Shading is used to visually define an object for better understanding. Appropriate shading in patent illustrations brings success for the inventor by eliminating potential doubt from the examiner’s mind. Also, it solidifies the claims of a patent. However, there are various shading styles that are used by a patent illustrator while drawing.
The shading types are among the key points of a patent drawing. Majorly, shading is of two types – stippled or linear. Stippling involves the use of small dots which is done by hands. A software-generated drawing does not give natural look. Also, stippling done using hands requires a lot of time. Hence it is costlier than linear shading. The subject matter also decides the shading quality.
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Note: Linear shading is the most preferred form of shading. It captures and demonstrates the geometric aesthetic of a figure.
Stipple Shading: The below invention is a “Mat with Inflatable Pillow,” The below figure is a top plan view of a mat with a pillow.
Linear Shading: Below invention is on “Golf club head with aerodynamic design”. The figure shows the section of the head of a prior art golf club.
Linear Shading has three forms:
- Bold Lines: They show the edge or side of an object present in shade.
- Thin Lines: It shows the object’s edge or side present is light. Also, they represent two merging objects.
- Surface Shading Lines: These lines are thinner and are used for surface shading. While shading spherical and cylindrical surfaces, the gap between lines increases. The lines having wider space show the light side of the object. The closed lines show the dark/shaded side.
Rules for Shading in Patent Illustration
- Do not overcrowd with shading i.e. avoid using closed lines and heavy stippling. Instead, little shading is preferable.
- Avoid Greyscale and solid black areas. Instead, represent them using bar graphs and color.
- In the case of design patent drawings, USPTO demands drawing with properly shaded object surfaces.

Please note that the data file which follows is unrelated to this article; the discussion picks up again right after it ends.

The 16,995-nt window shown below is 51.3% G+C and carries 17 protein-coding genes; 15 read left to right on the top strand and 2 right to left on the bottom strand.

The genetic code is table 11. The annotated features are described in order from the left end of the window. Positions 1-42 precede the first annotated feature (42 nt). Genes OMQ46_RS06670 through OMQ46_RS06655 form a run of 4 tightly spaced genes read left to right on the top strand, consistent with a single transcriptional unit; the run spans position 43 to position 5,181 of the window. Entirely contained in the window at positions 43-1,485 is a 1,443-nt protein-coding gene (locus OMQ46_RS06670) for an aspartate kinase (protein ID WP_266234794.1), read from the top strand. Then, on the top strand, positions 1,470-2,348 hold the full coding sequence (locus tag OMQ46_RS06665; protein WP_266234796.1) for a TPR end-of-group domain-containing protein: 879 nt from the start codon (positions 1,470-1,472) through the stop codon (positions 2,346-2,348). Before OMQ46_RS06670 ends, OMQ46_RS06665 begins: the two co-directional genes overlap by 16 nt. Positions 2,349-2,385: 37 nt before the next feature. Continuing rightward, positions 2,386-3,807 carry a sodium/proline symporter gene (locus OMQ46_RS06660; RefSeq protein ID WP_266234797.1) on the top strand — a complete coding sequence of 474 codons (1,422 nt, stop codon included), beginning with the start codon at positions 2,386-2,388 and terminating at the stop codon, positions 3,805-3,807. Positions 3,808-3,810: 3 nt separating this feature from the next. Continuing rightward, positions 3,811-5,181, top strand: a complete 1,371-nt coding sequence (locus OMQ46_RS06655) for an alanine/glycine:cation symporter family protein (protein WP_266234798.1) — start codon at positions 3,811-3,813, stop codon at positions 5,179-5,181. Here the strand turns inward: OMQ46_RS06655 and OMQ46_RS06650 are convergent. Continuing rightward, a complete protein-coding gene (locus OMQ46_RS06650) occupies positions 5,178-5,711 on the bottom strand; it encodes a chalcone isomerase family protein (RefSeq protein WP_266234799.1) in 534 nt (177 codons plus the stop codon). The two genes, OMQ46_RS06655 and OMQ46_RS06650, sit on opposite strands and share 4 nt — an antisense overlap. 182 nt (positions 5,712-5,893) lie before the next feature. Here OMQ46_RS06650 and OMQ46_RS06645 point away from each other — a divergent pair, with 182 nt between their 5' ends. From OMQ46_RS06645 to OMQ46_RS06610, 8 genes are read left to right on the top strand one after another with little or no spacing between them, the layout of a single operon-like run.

In a design, patent application surface shading is all about clarity. For example, you can consider the shape of curvature. Proper shading along with contour lines will be a great help in shading it. But, avoiding shading makes the drawing unclear and difficult to understand.
Benefits of Proper Shading in Patent Illustrations
- Examiners will easily understand your invention. Hence, it will increase the patent grant probability.
- Makes your invention clear and more specific. Therefore, it avoids others from challenging and infringing your patent.
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Areas that Makes Difference in Shading in Patent Illustrations
Tangencies are the common areas where shading makes all the difference. It is a curve line or surface that just touches another surface.
Edges, where two different surfaces merge into each other, are known as visual tangential edges. However, if considered visually they do not have definite edges. So, are considered under surface shading in line drawings. Hence, tangential edges play an important role in the understanding of a shape of an item. Also, bold lines coming under surface shading show raised areas, openings, indentations, and an objects’ shadow side. It is difficult to show raised hollow or intended areas without proper shading.
Illustrating in the “Patent Illustration Express” Way
It is true that a good drawing makes a good application and gives you strong patent protection. Do you want to depict your invention with clarity and accuracy? If yes, then you are in the right place. We, at Patent Illustration Express, have experienced professionals who draft hundreds of error-free drawings every day. Also, they regularly update themselves to deliver you the best patent illustration solution.